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Can children learn language from touchscreen apps? How you and your child could contribute


“My son loved taking part in the study at Salford Cognitive Development lab. It was a fun and interactive experience and we’re looking forward to a return visit”
-Parvinder, mum of a 2 year old boy

The burgeoning choice of children’s apps available to download can feel a little bewildering. So how can you tell if an app or a game that tries to be educational, really does have some educational potential?

The App market offers parents and children a wide range of apps and games to choose from. Many apps for young children are labelled as ‘educational’ but so far there has been no research that could determine whether they are actually effective in teaching children. Parents have little time to scope advice on what to buy or download from the internet. Unfortunately, there is minimal professional guidance about what is educational and what is not.

In our study carried out in the Cognitive Development lab at the University of Salford we are exploring how children aged 2 – 4 years learn language from educational touchscreen apps. We ask children to wear special glasses tracking their eye movement and we are looking at children’s attention during tablet use – what are they focusing at on the screen when they are using an app on the tablet and what can it tell us about their word learning.

Our research will help to identify whether touchscreen apps can benefit children’s learning. We want to help parents make better choices for their children’s use of digital media. Our 3-years research project is funded by the Economic and Social Research Council (ESRC).

A visit in our lab is fun!

We invite parents and children to visit us in our lab and to take part in our fun games. Our lab is a colourful child-friendly room full of toys with some space for parents to enjoy a cup of tea or coffee while we tell them about the study. During a visit to our lab, children play on our specially designed word learning app and do some fun language based activities with us. The study takes approximately 45 minutes together with short breaks between the activities. Children who have visited us so far had lots of fun with our games!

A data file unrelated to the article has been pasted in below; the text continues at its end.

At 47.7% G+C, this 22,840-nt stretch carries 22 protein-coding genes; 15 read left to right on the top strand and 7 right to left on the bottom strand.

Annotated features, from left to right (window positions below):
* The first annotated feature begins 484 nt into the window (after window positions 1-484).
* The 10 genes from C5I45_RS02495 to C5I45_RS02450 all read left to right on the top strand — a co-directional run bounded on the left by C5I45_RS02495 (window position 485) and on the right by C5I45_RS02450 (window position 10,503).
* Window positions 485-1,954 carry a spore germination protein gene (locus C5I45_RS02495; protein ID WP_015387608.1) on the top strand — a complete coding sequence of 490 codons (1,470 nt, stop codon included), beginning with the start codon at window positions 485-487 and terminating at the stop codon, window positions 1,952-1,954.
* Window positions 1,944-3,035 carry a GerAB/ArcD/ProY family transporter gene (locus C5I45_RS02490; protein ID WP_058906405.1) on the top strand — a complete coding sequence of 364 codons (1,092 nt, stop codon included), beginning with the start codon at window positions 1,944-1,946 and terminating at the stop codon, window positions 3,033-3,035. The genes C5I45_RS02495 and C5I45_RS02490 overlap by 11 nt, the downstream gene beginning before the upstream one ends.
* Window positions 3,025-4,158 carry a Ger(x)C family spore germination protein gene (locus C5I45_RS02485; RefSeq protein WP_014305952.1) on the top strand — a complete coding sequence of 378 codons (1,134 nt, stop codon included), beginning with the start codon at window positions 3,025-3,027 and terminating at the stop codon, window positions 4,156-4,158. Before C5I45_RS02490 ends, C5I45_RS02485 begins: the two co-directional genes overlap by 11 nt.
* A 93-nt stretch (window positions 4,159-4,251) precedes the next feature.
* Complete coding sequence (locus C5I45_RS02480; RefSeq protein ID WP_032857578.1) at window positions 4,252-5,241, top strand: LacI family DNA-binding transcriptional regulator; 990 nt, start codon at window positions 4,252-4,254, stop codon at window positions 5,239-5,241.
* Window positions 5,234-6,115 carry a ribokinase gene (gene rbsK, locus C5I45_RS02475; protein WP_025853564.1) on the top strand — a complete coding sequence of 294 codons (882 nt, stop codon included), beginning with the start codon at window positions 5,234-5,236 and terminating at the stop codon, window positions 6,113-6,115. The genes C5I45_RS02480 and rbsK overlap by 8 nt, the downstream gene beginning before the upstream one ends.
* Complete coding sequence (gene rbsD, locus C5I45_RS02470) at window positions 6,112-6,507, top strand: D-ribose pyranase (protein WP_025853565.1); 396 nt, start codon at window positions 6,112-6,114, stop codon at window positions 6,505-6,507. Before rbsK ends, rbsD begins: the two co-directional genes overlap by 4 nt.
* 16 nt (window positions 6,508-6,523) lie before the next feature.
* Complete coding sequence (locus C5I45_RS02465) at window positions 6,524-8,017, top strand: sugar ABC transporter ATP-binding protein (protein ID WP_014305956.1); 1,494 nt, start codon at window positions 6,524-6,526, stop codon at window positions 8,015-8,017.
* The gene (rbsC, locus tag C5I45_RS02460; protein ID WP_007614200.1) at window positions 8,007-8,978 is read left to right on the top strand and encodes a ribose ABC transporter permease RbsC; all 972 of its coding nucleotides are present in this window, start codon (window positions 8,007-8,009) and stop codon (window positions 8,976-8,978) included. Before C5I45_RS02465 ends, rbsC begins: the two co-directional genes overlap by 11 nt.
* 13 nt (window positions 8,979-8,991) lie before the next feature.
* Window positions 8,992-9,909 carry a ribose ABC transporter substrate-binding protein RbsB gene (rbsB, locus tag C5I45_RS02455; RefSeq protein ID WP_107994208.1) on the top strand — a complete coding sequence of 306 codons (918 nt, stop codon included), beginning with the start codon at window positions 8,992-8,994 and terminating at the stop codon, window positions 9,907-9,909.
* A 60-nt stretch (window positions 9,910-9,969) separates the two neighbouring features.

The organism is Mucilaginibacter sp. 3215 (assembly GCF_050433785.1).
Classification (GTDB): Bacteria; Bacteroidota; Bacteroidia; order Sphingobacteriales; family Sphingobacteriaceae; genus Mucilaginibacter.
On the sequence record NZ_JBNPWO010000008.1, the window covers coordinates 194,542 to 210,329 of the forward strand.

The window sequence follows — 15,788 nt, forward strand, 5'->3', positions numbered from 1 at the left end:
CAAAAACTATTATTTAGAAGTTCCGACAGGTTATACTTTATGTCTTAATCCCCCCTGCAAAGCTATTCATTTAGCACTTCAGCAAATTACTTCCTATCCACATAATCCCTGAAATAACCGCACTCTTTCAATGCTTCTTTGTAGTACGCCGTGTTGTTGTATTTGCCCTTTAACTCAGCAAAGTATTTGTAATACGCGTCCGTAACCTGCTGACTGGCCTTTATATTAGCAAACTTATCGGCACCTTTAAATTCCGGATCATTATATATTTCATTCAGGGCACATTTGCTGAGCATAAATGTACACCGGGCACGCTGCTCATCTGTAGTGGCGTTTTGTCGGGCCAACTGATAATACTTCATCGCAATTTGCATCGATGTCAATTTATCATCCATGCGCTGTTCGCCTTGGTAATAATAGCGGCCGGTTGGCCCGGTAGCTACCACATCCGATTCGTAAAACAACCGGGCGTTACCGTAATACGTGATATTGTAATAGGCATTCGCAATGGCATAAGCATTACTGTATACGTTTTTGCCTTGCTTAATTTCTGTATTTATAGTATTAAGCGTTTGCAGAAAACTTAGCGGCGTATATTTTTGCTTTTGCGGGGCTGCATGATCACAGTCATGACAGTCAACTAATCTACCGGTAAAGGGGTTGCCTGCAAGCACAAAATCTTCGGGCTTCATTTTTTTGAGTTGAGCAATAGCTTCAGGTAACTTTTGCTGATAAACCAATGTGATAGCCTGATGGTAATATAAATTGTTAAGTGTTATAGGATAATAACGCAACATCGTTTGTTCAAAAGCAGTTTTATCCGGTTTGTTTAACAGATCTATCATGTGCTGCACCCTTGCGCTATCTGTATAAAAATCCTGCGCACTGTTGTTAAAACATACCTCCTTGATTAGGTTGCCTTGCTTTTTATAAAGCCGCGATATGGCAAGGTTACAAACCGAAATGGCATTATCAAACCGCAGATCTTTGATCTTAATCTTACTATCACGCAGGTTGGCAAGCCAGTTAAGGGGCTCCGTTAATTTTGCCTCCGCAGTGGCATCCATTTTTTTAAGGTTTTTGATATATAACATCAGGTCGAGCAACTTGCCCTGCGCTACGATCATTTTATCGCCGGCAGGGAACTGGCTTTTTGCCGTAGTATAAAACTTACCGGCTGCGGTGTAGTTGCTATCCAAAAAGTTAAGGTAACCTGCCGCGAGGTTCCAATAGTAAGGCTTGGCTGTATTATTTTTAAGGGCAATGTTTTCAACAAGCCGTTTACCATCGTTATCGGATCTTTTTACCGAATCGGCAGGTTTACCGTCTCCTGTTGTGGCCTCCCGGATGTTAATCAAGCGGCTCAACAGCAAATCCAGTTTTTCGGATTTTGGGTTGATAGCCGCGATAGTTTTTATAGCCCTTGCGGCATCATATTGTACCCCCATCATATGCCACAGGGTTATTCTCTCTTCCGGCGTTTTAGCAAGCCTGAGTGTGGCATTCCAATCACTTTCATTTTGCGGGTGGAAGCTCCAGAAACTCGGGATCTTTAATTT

Parents whose children took part in our study had a very positive experience with us:


“Taking part in the study at Salford Cognitive Development lab was really good fun, my daughter especially liked all the lovely toys and interacting with Joanna, the Research Assistant, who was really good with her and quickly put her at ease. It was so interesting for me to watch and I was very impressed by how professionally the study was conducted. Would highly recommend, it’s a great opportunity to contribute to important research and for little ones to explore play in a different surrounding.”
-Kirstine, mum of a 2year old girl

If you have a child aged 2 – 4 and would like to visit us in the lab or get more information about the study, please get in touch:

HealthCare-CognitiveDevelopmentLab@salford.ac.uk


Granada Reports Video – ESRC Educational Apps Research

If you’re interested in learning more about our ESRC funded project “Investigating the educational potential of touchscreen apps for children’s early vocabulary”, check out our recent appearance on ITV Granada Reports.

Granada came to our lab here in the Allerton Building at the University of Salford. Families visiting the lab were interviewed and children were filmed wearing our eye tracking glasses while using touchscreen apps.

We’re incredibly excited to start this research project over the next few months so if you have a child aged 24-48 months and would like to take part, please get in touch with us here or email us on HealthCare-CognitiveDevelopmentLab@salford.ac.uk

 


New research will investigate children’s educational apps

RESEARCHERS are calling on nurseries and parents of young children to take part in a large study investigating the effectiveness of children’s educational apps.

Academics from the University of Salford and Lancaster University will spend three years using eye tracking glasses to find out whether the apps, which claim to help young children learn new words, have any effect on language development.

Dr Gemma Taylor, a developmental psychologist from the University of Salford, who is leading the project, said: “We live in a digital age and children are exposed to screens from very early on in life. With apps playing an increasingly prominent role in young people’s early environment, it’s vital we know how effective they really are.

“Many apps targeting children are classed as ‘educational’, but until now we’ve not had the research to know whether they actually work.”

Visiting nurseries 

The £234,000 study, funded by the Economic Social Research Council (ESRC), will see researchers go to nurseries across the North West to see how 2-4-year-olds interact with a specially developed experimental app.

Parents who want their children to take part will also be able to come to a lab in the University of Salford’s Allerton Building designed to look like a nursery.

Children will wear special glasses that track their eye movements, to see which parts of the screen they look at when using the app.